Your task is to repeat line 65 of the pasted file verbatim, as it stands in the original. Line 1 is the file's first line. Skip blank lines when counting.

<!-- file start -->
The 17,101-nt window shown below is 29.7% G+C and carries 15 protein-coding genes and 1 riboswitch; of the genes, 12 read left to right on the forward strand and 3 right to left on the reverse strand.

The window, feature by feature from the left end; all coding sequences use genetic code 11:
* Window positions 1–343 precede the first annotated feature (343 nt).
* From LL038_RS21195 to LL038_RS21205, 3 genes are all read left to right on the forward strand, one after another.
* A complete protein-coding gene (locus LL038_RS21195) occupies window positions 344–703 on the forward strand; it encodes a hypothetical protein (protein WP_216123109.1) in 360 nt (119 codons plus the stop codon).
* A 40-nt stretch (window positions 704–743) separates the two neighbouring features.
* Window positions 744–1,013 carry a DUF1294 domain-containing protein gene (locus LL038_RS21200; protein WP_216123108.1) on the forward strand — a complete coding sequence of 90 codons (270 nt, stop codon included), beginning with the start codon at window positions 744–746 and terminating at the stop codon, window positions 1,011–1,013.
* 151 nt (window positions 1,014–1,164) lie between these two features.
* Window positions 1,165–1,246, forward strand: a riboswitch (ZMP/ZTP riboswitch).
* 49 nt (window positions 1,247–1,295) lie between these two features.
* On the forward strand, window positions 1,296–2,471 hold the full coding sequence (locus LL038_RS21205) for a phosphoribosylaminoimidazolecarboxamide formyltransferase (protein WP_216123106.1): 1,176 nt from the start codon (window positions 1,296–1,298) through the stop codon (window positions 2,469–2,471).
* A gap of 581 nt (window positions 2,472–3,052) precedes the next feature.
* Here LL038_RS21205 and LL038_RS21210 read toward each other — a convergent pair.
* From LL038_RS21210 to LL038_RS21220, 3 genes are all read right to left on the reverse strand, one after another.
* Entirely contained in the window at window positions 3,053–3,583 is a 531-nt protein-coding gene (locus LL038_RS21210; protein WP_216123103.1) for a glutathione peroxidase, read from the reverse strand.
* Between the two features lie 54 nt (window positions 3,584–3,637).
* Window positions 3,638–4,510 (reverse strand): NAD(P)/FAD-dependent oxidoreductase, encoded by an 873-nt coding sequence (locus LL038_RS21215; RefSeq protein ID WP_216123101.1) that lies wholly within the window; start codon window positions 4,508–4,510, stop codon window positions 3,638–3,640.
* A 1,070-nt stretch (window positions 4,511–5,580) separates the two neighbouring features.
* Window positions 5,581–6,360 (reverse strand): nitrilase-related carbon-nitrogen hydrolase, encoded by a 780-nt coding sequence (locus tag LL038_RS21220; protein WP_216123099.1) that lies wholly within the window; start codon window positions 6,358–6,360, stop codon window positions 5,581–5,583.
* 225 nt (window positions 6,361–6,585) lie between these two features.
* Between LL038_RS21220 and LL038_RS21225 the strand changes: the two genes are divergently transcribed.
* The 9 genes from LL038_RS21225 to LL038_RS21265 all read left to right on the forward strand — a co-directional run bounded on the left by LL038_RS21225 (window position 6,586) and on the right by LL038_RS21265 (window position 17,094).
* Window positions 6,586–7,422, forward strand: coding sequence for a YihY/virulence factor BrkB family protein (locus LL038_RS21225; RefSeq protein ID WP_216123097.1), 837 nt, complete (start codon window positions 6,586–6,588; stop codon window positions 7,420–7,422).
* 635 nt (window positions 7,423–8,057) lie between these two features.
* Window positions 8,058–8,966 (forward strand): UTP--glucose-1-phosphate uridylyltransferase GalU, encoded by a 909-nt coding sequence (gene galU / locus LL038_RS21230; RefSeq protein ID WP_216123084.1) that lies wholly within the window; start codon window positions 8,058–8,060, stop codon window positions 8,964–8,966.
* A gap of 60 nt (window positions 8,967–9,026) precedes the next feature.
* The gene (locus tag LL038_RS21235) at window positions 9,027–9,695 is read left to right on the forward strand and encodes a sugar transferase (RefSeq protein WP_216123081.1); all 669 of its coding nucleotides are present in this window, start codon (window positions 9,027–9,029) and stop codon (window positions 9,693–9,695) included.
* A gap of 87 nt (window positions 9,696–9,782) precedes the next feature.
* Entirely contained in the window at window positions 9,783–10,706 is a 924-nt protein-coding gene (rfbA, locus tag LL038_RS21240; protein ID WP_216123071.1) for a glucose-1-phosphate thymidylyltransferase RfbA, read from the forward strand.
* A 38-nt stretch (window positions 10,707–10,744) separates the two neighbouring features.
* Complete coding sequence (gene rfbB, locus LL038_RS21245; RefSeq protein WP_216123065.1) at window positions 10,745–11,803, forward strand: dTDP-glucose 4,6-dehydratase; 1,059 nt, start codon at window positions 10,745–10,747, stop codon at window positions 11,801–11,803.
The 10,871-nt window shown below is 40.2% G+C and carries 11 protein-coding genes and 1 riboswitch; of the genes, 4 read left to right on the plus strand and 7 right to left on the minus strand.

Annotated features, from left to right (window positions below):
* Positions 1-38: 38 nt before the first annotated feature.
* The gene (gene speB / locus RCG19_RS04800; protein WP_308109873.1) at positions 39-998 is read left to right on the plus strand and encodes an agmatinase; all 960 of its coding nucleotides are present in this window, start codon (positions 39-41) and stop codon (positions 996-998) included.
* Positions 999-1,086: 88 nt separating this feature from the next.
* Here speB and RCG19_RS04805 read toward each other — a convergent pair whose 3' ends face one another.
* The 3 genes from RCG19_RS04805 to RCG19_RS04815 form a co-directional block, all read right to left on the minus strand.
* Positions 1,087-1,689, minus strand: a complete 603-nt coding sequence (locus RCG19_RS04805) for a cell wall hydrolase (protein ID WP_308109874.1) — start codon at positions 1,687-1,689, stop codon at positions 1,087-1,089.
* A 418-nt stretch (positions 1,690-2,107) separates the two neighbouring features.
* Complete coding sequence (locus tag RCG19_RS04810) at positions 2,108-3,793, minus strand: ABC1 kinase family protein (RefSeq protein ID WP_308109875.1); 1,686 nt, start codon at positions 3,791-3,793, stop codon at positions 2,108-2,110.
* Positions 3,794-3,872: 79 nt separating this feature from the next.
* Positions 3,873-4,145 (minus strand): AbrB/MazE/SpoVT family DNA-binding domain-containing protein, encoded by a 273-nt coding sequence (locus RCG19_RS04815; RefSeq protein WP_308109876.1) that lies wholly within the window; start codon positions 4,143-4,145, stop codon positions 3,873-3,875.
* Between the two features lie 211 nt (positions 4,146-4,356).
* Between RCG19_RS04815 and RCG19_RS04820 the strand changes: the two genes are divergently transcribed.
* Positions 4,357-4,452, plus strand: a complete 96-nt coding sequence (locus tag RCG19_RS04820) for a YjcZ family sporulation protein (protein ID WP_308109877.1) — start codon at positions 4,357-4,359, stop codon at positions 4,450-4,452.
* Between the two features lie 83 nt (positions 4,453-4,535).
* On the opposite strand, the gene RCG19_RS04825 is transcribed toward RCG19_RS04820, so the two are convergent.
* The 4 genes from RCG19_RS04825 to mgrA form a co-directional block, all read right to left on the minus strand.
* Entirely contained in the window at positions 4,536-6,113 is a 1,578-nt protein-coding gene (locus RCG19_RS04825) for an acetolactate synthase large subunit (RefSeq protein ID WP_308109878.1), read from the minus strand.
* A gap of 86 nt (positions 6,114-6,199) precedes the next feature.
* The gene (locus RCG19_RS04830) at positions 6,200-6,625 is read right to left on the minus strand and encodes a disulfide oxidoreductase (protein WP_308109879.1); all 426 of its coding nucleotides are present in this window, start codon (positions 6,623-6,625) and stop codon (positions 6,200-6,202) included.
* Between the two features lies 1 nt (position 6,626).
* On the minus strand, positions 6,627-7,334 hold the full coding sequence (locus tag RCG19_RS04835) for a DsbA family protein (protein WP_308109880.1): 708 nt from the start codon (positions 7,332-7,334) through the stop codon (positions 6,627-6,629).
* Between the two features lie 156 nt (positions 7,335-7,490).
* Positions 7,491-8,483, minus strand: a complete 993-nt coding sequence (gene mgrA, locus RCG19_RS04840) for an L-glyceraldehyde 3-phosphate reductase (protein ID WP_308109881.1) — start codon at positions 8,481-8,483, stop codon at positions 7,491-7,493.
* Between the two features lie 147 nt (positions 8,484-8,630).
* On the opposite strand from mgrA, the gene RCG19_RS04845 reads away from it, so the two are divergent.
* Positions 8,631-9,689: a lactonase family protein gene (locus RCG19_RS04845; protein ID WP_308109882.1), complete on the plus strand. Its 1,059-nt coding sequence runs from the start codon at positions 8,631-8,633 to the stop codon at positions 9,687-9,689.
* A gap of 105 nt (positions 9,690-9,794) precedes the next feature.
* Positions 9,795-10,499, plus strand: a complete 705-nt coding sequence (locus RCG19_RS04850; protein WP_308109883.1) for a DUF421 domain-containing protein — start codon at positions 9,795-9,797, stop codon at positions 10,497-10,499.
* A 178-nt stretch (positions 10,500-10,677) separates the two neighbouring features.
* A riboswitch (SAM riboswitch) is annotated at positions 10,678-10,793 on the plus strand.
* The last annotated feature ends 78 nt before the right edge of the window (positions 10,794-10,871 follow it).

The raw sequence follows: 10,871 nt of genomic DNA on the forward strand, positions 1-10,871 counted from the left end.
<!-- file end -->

The raw sequence follows: 10,871 nt of genomic DNA on the forward strand, positions 1-10,871 counted from the left end.